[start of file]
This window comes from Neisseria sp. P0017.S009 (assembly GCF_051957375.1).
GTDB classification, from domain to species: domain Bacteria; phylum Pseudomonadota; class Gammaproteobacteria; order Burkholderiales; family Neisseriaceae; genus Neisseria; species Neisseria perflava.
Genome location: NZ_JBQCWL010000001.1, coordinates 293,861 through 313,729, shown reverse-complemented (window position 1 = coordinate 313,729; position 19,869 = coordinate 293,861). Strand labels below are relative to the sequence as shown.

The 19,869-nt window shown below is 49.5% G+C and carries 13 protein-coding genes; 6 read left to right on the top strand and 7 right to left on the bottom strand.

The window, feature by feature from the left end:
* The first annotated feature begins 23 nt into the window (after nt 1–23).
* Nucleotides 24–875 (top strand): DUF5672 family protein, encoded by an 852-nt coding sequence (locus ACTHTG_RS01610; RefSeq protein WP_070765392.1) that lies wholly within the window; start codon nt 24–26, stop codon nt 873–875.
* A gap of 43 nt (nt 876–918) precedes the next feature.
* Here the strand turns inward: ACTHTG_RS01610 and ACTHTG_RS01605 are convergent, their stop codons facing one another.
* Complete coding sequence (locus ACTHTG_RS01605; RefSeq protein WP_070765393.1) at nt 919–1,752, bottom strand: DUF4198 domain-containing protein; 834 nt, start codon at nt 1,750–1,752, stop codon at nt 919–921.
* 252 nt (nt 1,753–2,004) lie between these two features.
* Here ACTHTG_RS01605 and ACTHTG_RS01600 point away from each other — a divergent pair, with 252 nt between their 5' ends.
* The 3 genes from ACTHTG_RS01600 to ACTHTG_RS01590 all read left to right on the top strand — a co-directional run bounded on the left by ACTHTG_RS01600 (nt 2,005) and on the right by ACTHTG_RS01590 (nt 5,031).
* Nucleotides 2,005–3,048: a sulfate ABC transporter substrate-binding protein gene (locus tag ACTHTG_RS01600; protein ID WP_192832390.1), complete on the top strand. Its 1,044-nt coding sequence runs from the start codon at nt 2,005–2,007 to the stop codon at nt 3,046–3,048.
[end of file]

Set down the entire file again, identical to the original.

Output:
This window comes from Neisseria sp. P0017.S009 (assembly GCF_051957375.1).
GTDB classification, from domain to species: domain Bacteria; phylum Pseudomonadota; class Gammaproteobacteria; order Burkholderiales; family Neisseriaceae; genus Neisseria; species Neisseria perflava.
Genome location: NZ_JBQCWL010000001.1, coordinates 293,861 through 313,729, shown reverse-complemented (window position 1 = coordinate 313,729; position 19,869 = coordinate 293,861). Strand labels below are relative to the sequence as shown.

The 19,869-nt window shown below is 49.5% G+C and carries 13 protein-coding genes; 6 read left to right on the top strand and 7 right to left on the bottom strand.

The window, feature by feature from the left end:
* The first annotated feature begins 23 nt into the window (after nt 1–23).
* Nucleotides 24–875 (top strand): DUF5672 family protein, encoded by an 852-nt coding sequence (locus ACTHTG_RS01610; RefSeq protein WP_070765392.1) that lies wholly within the window; start codon nt 24–26, stop codon nt 873–875.
* A gap of 43 nt (nt 876–918) precedes the next feature.
* Here the strand turns inward: ACTHTG_RS01610 and ACTHTG_RS01605 are convergent, their stop codons facing one another.
* Complete coding sequence (locus ACTHTG_RS01605; RefSeq protein WP_070765393.1) at nt 919–1,752, bottom strand: DUF4198 domain-containing protein; 834 nt, start codon at nt 1,750–1,752, stop codon at nt 919–921.
* 252 nt (nt 1,753–2,004) lie between these two features.
* Here ACTHTG_RS01605 and ACTHTG_RS01600 point away from each other — a divergent pair, with 252 nt between their 5' ends.
* The 3 genes from ACTHTG_RS01600 to ACTHTG_RS01590 all read left to right on the top strand — a co-directional run bounded on the left by ACTHTG_RS01600 (nt 2,005) and on the right by ACTHTG_RS01590 (nt 5,031).
* Nucleotides 2,005–3,048: a sulfate ABC transporter substrate-binding protein gene (locus tag ACTHTG_RS01600; protein ID WP_192832390.1), complete on the top strand. Its 1,044-nt coding sequence runs from the start codon at nt 2,005–2,007 to the stop codon at nt 3,046–3,048.